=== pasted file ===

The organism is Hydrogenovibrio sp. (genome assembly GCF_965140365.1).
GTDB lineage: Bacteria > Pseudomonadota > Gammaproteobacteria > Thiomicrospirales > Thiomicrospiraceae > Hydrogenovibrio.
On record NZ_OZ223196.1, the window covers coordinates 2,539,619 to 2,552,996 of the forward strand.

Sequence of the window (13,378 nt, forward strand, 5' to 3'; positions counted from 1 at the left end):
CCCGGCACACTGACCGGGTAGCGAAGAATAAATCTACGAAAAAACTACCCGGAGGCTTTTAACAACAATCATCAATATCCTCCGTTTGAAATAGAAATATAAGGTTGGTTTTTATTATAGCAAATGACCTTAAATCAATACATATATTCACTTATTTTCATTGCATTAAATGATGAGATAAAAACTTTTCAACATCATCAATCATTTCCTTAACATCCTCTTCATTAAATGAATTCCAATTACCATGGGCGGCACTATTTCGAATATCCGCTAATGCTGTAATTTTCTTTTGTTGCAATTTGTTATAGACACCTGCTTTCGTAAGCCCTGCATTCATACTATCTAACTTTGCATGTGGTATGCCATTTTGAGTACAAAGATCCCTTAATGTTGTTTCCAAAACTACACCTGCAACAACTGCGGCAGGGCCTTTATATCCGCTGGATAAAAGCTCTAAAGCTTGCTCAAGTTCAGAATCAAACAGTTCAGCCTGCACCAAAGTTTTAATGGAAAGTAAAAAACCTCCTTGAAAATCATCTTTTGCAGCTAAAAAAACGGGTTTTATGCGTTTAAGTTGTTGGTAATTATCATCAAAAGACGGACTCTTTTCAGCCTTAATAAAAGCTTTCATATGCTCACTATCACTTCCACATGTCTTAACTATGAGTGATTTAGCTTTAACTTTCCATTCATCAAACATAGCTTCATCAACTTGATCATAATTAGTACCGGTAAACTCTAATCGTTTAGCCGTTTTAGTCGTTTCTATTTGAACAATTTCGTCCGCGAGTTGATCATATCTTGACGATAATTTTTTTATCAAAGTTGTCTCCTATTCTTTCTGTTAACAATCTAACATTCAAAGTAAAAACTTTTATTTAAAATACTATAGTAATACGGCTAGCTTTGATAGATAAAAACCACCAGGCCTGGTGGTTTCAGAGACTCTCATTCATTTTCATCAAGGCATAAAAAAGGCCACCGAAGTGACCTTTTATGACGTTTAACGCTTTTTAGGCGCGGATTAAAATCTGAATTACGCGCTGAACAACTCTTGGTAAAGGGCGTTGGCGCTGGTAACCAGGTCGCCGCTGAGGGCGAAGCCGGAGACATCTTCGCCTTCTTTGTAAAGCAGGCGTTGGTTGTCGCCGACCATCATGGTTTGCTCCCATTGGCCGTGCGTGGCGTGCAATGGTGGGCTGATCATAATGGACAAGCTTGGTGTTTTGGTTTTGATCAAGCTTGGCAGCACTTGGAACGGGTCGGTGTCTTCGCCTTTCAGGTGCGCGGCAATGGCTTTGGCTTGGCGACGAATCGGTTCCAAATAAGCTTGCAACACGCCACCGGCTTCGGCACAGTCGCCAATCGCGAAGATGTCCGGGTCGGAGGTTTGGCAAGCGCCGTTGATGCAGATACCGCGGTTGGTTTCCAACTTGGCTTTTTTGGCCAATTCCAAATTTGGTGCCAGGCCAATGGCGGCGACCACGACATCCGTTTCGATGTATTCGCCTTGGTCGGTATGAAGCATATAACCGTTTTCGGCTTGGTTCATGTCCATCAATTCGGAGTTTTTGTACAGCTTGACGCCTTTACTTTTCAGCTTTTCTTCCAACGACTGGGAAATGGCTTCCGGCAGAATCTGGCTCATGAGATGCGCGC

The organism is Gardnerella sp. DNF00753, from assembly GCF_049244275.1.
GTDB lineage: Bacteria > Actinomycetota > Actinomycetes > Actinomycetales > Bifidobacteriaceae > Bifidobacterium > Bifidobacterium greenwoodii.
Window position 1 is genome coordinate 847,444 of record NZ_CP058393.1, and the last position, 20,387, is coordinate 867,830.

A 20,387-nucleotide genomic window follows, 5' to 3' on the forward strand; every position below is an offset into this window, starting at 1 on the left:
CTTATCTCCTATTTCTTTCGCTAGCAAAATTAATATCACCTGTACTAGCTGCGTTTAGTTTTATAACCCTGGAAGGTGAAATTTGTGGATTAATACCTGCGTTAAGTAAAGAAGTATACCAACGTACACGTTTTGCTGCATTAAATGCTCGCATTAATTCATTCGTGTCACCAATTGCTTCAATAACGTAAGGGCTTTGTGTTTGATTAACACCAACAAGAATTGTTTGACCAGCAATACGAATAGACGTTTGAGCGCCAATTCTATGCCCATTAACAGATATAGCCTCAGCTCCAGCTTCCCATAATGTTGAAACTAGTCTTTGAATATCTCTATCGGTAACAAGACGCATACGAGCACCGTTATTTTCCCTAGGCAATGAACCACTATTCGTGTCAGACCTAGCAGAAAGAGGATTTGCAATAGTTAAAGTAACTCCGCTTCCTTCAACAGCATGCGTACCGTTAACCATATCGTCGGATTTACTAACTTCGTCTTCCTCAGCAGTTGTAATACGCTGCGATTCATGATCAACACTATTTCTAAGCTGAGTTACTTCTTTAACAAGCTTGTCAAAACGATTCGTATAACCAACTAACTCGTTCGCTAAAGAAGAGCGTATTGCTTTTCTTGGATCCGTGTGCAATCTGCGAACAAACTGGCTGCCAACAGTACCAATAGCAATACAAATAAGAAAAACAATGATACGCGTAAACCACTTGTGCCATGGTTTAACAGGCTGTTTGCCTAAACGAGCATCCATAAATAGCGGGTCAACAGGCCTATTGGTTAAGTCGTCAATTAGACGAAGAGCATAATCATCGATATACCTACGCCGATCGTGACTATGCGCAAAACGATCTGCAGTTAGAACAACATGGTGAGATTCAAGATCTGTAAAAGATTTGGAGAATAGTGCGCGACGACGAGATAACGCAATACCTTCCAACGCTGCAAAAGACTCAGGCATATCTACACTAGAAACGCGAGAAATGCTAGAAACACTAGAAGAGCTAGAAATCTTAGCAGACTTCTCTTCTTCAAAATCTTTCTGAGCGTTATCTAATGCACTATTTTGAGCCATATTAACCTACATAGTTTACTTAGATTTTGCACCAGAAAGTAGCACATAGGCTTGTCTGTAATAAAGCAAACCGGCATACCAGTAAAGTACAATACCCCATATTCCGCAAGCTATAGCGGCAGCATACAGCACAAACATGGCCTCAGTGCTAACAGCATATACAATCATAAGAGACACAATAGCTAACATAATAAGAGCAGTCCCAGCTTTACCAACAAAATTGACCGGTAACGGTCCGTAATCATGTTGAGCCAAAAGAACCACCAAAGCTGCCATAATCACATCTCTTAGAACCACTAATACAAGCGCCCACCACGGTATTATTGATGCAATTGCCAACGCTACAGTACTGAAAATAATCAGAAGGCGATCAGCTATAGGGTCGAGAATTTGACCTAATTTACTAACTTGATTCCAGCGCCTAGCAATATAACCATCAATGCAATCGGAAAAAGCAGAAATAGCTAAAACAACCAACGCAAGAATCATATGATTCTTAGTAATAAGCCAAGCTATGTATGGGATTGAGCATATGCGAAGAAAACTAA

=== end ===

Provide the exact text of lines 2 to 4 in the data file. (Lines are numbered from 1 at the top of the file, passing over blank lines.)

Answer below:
GTDB lineage: Bacteria > Pseudomonadota > Gammaproteobacteria > Thiomicrospirales > Thiomicrospiraceae > Hydrogenovibrio.
On record NZ_OZ223196.1, the window covers coordinates 2,539,619 to 2,552,996 of the forward strand.

Sequence of the window (13,378 nt, forward strand, 5' to 3'; positions counted from 1 at the left end):